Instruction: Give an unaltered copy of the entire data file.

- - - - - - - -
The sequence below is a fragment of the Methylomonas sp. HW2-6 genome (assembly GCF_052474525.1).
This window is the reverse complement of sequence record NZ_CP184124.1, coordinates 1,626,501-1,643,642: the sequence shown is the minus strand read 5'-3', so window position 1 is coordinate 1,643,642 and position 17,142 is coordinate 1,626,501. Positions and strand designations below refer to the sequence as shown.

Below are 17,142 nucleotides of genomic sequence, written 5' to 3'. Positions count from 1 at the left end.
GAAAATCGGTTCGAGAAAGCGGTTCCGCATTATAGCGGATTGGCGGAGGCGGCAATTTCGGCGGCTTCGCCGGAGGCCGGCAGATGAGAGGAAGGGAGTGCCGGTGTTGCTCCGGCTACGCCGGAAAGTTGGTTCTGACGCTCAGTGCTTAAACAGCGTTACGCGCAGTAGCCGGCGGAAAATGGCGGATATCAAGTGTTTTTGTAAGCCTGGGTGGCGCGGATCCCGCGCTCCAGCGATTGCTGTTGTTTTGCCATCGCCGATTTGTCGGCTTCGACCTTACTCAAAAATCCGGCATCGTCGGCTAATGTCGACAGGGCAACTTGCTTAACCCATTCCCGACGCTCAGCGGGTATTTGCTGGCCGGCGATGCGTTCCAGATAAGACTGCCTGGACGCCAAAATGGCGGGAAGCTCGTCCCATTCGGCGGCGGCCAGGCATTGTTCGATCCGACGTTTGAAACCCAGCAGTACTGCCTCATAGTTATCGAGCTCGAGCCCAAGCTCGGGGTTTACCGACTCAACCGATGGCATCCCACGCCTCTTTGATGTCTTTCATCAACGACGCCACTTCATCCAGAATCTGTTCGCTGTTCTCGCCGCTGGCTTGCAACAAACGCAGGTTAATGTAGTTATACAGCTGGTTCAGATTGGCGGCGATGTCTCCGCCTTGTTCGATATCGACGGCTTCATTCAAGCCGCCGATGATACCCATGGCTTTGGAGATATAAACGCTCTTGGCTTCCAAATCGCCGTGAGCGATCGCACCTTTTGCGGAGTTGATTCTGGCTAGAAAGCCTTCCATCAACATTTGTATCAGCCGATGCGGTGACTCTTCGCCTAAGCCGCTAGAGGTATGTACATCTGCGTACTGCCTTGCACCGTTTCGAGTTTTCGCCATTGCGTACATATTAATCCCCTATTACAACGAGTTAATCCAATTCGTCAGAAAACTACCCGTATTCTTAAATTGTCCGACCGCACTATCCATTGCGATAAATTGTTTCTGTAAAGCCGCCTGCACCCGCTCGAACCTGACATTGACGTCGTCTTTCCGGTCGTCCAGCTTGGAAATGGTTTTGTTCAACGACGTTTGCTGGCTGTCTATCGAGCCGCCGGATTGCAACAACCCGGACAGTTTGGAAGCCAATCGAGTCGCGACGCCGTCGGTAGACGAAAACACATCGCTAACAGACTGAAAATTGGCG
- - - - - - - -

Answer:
The sequence below is a fragment of the Methylomonas sp. HW2-6 genome (assembly GCF_052474525.1).
This window is the reverse complement of sequence record NZ_CP184124.1, coordinates 1,626,501-1,643,642: the sequence shown is the minus strand read 5'-3', so window position 1 is coordinate 1,643,642 and position 17,142 is coordinate 1,626,501. Positions and strand designations below refer to the sequence as shown.

Below are 17,142 nucleotides of genomic sequence, written 5' to 3'. Positions count from 1 at the left end.
GAAAATCGGTTCGAGAAAGCGGTTCCGCATTATAGCGGATTGGCGGAGGCGGCAATTTCGGCGGCTTCGCCGGAGGCCGGCAGATGAGAGGAAGGGAGTGCCGGTGTTGCTCCGGCTACGCCGGAAAGTTGGTTCTGACGCTCAGTGCTTAAACAGCGTTACGCGCAGTAGCCGGCGGAAAATGGCGGATATCAAGTGTTTTTGTAAGCCTGGGTGGCGCGGATCCCGCGCTCCAGCGATTGCTGTTGTTTTGCCATCGCCGATTTGTCGGCTTCGACCTTACTCAAAAATCCGGCATCGTCGGCTAATGTCGACAGGGCAACTTGCTTAACCCATTCCCGACGCTCAGCGGGTATTTGCTGGCCGGCGATGCGTTCCAGATAAGACTGCCTGGACGCCAAAATGGCGGGAAGCTCGTCCCATTCGGCGGCGGCCAGGCATTGTTCGATCCGACGTTTGAAACCCAGCAGTACTGCCTCATAGTTATCGAGCTCGAGCCCAAGCTCGGGGTTTACCGACTCAACCGATGGCATCCCACGCCTCTTTGATGTCTTTCATCAACGACGCCACTTCATCCAGAATCTGTTCGCTGTTCTCGCCGCTGGCTTGCAACAAACGCAGGTTAATGTAGTTATACAGCTGGTTCAGATTGGCGGCGATGTCTCCGCCTTGTTCGATATCGACGGCTTCATTCAAGCCGCCGATGATACCCATGGCTTTGGAGATATAAACGCTCTTGGCTTCCAAATCGCCGTGAGCGATCGCACCTTTTGCGGAGTTGATTCTGGCTAGAAAGCCTTCCATCAACATTTGTATCAGCCGATGCGGTGACTCTTCGCCTAAGCCGCTAGAGGTATGTACATCTGCGTACTGCCTTGCACCGTTTCGAGTTTTCGCCATTGCGTACATATTAATCCCCTATTACAACGAGTTAATCCAATTCGTCAGAAAACTACCCGTATTCTTAAATTGTCCGACCGCACTATCCATTGCGATAAATTGTTTCTGTAAAGCCGCCTGCACCCGCTCGAACCTGACATTGACGTCGTCTTTCCGGTCGTCCAGCTTGGAAATGGTTTTGTTCAACGACGTTTGCTGGCTGTCTATCGAGCCGCCGGATTGCAACAACCCGGACAGTTTGGAAGCCAATCGAGTCGCGACGCCGTCGGTAGACGAAAACACATCGCTAACAGACTGAAAATTGGCG